The Choice Application Lottery is new for the 2021–22 school year, and IPS will participate in a citywide, unified enrollment system run by the district’s nonprofit partner Enroll Indy. The lottery works to give IPS students increased educational options, allowing them to go to the school that best fits their educational path and gives them choices on where to go to school.

Through January 29, 2020, families can apply to up to 10 schools at Students will be accepted into the highest preferred school with open seats according to that student’s lottery priorities and randomly assigned lottery number.

Round 1 runs October 30 to January 29, and students are informed of their school assignment by February 23. About 60% of transition-grade seats (and 100% of nontransition-grade seats) will be offered during this period. Special priority terms allow some students increased odds for securing their first choice:

  • District Priority: Students living in the IPS district get priority over those who do not.
  • Sibling Priority: For students with a sibling at a particular IPS school that the student wishes to attend also.
  • Neighborhood Proximity Priority: For students living in a .5-mile radius around their preferred school.
  • Zone Priority: For schools offering multiple sites (Center for Inquiry, Montessori, and Butler Lab Reggio program), students will have priority in the school in their zone.
  • Loyal Applicant Priority: For students who did not receive their school of choice the previous year.
  • IPS Employee Priority: For students whose parents work at an IPS school.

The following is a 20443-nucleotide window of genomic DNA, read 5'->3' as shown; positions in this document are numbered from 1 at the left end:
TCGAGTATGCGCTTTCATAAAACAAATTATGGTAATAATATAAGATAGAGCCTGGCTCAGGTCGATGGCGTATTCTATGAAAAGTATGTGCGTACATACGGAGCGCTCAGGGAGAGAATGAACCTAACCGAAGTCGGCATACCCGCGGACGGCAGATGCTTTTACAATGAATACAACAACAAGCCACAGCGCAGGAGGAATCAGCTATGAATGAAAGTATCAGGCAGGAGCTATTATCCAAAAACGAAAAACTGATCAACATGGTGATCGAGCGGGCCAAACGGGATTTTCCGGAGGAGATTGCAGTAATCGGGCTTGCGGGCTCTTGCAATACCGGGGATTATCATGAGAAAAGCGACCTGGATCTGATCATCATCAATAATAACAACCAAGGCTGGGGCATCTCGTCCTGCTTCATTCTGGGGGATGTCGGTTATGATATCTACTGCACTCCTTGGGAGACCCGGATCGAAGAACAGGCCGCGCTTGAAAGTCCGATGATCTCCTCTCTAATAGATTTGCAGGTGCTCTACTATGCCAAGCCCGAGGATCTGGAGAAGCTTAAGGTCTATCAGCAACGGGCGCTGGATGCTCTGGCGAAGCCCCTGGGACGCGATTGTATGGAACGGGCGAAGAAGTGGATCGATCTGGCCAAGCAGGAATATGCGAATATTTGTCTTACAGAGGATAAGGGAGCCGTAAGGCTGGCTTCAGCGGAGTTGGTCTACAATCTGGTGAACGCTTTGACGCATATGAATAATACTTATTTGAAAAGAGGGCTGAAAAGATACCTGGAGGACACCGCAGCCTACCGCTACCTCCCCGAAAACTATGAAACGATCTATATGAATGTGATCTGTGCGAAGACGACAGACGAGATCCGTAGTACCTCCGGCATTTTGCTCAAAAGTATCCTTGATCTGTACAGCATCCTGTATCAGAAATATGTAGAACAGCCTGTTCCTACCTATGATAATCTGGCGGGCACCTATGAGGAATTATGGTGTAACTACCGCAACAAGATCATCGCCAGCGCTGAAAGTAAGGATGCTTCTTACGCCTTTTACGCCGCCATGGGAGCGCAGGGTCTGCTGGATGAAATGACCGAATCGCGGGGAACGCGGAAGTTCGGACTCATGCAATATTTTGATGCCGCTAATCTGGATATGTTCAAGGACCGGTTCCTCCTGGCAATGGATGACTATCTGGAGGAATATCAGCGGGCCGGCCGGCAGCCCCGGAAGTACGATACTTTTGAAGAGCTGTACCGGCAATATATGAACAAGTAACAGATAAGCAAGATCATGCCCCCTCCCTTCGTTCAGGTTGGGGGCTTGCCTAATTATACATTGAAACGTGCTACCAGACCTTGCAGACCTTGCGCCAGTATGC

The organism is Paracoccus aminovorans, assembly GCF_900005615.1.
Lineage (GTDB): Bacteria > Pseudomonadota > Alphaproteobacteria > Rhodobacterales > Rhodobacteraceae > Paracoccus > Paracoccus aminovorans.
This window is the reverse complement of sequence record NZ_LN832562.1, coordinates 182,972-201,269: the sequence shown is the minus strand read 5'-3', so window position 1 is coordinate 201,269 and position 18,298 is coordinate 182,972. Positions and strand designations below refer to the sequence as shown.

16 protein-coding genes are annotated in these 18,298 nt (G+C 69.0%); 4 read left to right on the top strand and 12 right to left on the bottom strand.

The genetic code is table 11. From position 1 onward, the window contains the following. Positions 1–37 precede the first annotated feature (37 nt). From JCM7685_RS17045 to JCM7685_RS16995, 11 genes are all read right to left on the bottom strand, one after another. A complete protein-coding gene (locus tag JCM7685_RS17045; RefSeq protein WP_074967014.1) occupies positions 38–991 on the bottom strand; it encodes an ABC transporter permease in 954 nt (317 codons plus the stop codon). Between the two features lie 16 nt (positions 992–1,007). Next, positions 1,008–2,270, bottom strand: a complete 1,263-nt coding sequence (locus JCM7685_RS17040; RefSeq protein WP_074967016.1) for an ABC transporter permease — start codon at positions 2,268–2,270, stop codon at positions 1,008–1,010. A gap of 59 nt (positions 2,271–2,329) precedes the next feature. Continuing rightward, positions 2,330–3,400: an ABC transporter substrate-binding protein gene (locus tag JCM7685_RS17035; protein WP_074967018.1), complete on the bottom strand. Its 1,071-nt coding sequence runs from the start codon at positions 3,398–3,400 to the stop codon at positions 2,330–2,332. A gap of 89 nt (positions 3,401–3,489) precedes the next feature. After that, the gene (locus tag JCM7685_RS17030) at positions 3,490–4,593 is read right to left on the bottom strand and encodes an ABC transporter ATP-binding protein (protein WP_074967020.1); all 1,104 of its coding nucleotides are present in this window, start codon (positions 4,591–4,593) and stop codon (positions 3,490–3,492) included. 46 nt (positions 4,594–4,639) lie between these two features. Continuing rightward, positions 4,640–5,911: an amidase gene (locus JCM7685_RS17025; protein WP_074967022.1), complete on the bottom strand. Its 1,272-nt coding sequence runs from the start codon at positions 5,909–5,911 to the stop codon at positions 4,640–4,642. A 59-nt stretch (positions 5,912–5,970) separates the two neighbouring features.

Round 2 runs February 1 to April 30, with notification by May 20. About 40% of transition-grade seats will be offered during that time.

Families who do not receive a match or do not receive their highest preferred school can reapply each year and will get a priority slot as a loyal applicant. All families living in IPS’ boundaries have a guaranteed seat in their assigned IPS neighborhood school. Parents who want their child to attend their neighborhood school do not have to apply.

Director of Enrollment and Options, Patrick Herrel, stressed the importance of applying during Round 1. “It’s critical to apply early,” he said. “At the high school level, more than 90% of families have gotten their first choice for high school if they applied in Round 1. It gets more difficult to predict after that.”

However, high school assignments are exclusively choice, so all high school students must apply to their preferred schools. Families wishing to enroll a child in a Pre-K program must also apply, and they can do so for any Pre-K school around the district.

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